Eating more fruit, vegetables linked to lower risk of type 2 diabetes

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An international team of researchers have found that higher consumption of fruit and vegetables is linked to a lower risk of developing type 2 diabetes.
The researchers examined the blood levels of vitamin C and carotenoids among 9,754 adults with diabetes and 13,662 adults without diabetes as a comparison group.
Carotenoids are pigments that produce bright yellow, red and orange colors in plants, vegetables and fruits.
According to the study published in the British Medical Journal, every 66-gram increase in daily fruit and vegetable intake was associated with a 25 percent lower risk of developing type 2 diabetes.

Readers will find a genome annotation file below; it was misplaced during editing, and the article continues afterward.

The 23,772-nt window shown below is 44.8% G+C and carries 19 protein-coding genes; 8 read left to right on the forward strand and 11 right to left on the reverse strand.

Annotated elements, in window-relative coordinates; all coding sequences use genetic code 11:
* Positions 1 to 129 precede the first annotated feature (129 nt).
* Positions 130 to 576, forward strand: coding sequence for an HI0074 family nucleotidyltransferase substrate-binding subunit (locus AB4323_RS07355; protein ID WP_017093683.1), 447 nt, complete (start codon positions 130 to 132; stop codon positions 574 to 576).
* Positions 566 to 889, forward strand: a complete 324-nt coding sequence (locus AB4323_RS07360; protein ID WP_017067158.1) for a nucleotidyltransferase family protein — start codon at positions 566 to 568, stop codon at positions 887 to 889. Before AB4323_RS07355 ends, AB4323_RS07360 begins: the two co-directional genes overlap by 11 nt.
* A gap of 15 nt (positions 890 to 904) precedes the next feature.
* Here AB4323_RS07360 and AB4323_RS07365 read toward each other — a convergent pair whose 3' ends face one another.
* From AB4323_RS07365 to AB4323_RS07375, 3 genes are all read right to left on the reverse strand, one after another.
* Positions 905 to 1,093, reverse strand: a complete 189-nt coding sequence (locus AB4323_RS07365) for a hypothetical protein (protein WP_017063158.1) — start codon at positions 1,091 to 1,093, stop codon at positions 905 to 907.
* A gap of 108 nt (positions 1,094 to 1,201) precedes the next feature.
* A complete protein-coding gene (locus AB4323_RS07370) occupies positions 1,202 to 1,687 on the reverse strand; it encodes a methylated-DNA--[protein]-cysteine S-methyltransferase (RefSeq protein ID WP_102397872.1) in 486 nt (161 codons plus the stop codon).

Zheng Jusheng, a researcher from West Lake University and first author of the study, said it has been suggested that high fruit and vegetable intake plays an important role in the prevention of type 2 diabetes, but former studies often used data from dietary questionnaires to assess intake, which is subject to measurement error and recall bias.
Blood levels of vitamin C and carotenoids are more objective and reliable markers and the new study provides support for the recommendation to increase fruit and vegetable intake, he added.
While Zheng did not recommend any specific fruit or vegetables, given their similar nutritional content, he suggested eating a varied diet.
Zheng said the study is based on data from eight European countries but it can still offer important guidance for other countries. He plans to carry out similar studies in China to see if the results are similar.

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